lavender sachets

Extraordinarily practical, the lavender sachet is quite misunderstood. Relegated to the spinster and her old wives tales, much like potpourri and various folk remedies. No, the lavender sachet is worthy of attention. Let us give it due respect.

sachet

Unlike the vile-smelling mothball, a known carcinogen, and your run-of-the-mill chemical-laden air freshener, lavender is both potent and benign. Like the best remedies, it has multiple purposes, and does no harm. Creatures that would seek to damage linens, yarns, good wool socks and sweaters and your favourite old books alike are repelled from the territory by a bit of dried lavender. We have had our battles with silverfish and wool moths, and lavender fended them off with elegance.

I like to sew a handful of local lavender, dreamily intoxicated as I stitch, into pretty bits of rough linen, with a touch of wool from a friend’s sheep, to make the hearts and stars loftier. I loop a ribbon through so they can be hung off door handles, drawer handles, or tucked between items on shelves, into laundry baskets or my knitting bag. Little guardians of our precious yarns and woollens. A lavender heart under a restless child’s pillow is an instant sleep remedy, too. Functional, beautiful old fashioned solutions, these lavender sachets. Send me a note if you’d like a few of your own – or if you’re in Vancouver look for them at Second Nature..

marbles

Like so many good old fashioned pastimes, playing marbles has fallen out of fashion in the last few decades, despite centuries of popularity all over the world. People in the Indus valley in the Bronze age played marbles, the Romans played marbles, the ancient Egyptians played marbles. I didn’t grow up playing marbles, but like so many good old fashioned games and skills, I’m learning along with my children.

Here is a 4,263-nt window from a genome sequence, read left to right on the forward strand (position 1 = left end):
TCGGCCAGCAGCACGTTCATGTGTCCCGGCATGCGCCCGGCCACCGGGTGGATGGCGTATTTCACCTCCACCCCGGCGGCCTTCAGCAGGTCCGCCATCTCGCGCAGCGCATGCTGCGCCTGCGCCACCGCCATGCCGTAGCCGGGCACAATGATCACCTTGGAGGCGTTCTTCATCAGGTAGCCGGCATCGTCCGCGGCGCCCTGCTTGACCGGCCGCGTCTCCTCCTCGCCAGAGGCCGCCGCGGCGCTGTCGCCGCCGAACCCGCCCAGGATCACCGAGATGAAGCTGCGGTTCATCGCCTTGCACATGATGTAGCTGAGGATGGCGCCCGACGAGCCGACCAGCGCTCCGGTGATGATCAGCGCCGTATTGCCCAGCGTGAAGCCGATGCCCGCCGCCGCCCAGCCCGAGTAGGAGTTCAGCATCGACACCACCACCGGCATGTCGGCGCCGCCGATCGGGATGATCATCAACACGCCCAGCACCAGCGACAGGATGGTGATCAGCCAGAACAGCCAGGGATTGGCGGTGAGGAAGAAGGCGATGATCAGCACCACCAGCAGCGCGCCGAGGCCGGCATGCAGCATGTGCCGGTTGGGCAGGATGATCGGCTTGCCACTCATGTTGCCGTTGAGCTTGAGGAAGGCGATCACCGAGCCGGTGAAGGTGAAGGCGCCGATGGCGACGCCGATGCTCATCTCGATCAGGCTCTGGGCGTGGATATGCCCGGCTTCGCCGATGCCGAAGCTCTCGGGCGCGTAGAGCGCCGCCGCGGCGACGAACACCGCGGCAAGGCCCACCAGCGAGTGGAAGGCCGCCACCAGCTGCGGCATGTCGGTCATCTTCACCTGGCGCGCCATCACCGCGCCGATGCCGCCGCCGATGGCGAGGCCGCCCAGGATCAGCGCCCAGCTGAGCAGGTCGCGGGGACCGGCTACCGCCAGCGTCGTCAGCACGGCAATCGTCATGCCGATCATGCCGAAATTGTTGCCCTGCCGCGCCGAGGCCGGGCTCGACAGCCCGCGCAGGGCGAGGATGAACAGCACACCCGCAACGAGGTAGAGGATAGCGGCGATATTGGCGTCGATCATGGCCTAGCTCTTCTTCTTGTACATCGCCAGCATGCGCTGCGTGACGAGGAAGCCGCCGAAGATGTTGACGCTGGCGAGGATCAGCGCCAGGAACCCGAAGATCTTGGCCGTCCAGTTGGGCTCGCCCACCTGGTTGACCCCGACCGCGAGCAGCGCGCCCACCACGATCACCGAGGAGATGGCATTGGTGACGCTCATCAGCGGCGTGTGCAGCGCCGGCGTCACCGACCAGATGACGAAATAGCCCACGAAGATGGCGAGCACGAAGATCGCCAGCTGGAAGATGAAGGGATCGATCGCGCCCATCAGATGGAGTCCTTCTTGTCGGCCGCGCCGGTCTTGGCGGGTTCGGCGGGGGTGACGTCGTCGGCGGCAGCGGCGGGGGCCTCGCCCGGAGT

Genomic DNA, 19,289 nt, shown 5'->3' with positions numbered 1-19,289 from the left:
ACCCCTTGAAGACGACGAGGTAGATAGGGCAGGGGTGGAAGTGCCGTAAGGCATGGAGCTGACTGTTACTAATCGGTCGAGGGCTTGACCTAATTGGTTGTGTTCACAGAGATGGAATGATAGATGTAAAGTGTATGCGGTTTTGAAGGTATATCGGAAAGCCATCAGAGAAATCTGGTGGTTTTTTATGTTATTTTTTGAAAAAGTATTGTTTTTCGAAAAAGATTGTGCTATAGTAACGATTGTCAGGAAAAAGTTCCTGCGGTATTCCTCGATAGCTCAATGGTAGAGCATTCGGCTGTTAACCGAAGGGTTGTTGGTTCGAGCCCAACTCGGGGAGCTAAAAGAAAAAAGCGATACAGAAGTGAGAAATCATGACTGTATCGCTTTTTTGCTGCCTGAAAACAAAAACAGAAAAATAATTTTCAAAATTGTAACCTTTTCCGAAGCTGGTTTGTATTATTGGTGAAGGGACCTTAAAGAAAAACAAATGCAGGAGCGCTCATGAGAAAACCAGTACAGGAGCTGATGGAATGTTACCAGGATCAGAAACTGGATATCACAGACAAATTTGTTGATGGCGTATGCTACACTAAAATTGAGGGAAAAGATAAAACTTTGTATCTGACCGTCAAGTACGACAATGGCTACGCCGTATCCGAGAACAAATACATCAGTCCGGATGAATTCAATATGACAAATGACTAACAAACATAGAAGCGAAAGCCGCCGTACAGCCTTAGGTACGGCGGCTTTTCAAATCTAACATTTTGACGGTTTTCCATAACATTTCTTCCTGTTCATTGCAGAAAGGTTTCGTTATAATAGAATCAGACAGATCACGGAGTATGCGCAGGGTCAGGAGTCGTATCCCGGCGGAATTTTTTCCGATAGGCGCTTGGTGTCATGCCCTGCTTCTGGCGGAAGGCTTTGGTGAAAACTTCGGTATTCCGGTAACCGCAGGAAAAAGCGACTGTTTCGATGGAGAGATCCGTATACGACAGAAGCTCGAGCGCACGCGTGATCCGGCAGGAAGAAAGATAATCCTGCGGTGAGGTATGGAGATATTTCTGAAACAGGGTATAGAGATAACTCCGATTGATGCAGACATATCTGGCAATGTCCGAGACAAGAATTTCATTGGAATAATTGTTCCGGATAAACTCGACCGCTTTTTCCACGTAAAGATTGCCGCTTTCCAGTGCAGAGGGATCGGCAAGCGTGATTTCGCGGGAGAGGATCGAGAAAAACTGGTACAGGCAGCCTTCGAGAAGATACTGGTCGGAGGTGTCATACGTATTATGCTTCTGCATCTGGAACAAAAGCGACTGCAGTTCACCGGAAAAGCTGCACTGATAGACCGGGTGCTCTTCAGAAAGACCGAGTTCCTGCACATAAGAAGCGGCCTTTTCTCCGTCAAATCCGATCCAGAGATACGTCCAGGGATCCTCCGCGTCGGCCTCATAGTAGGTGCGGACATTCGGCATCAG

marbles © elisa rathje 2011

There are so many ways to play marbles, with variations as rich as there are regional accents.

The way that we like to play is with an archboard, shooting marbles through in order. I think my father likes to call this ‘mousehole’ and he taught it to my children. My childhood fondness for the things was almost purely aesthetic. I could still spend long moments absorbed in the depths and beauty of a glass marble.

In our old cottage the phrase ‘losing your marbles’ does come up a lot, as there is an unfortunate slant to the floor that angles toward a gap under the stairs, just the size to take your best marble. The other day I encountered a mouse bowling a horse-chestnut towards that very spot. Mousehole! I can just imagine the games those mice are playing with our marbles, below stairs. It explains a lot, really.

fruit fly trap

Fruit that I anticipate all year has begun to come into season, and resides in the fruit bowl. Usually it is rapidly eaten, but sometimes we are plagued by fruit flies. One year the flies were particularly, er, fruitful, and we had them clear through November! Somehow they took up residence on our bathroom mirror. This initiated some research and testing, and the resulting fruit fly trap.

flytrap-1s.jpg

Begin with a jar. We like glass so we can watch the proceedings.

flytrap-2s.jpg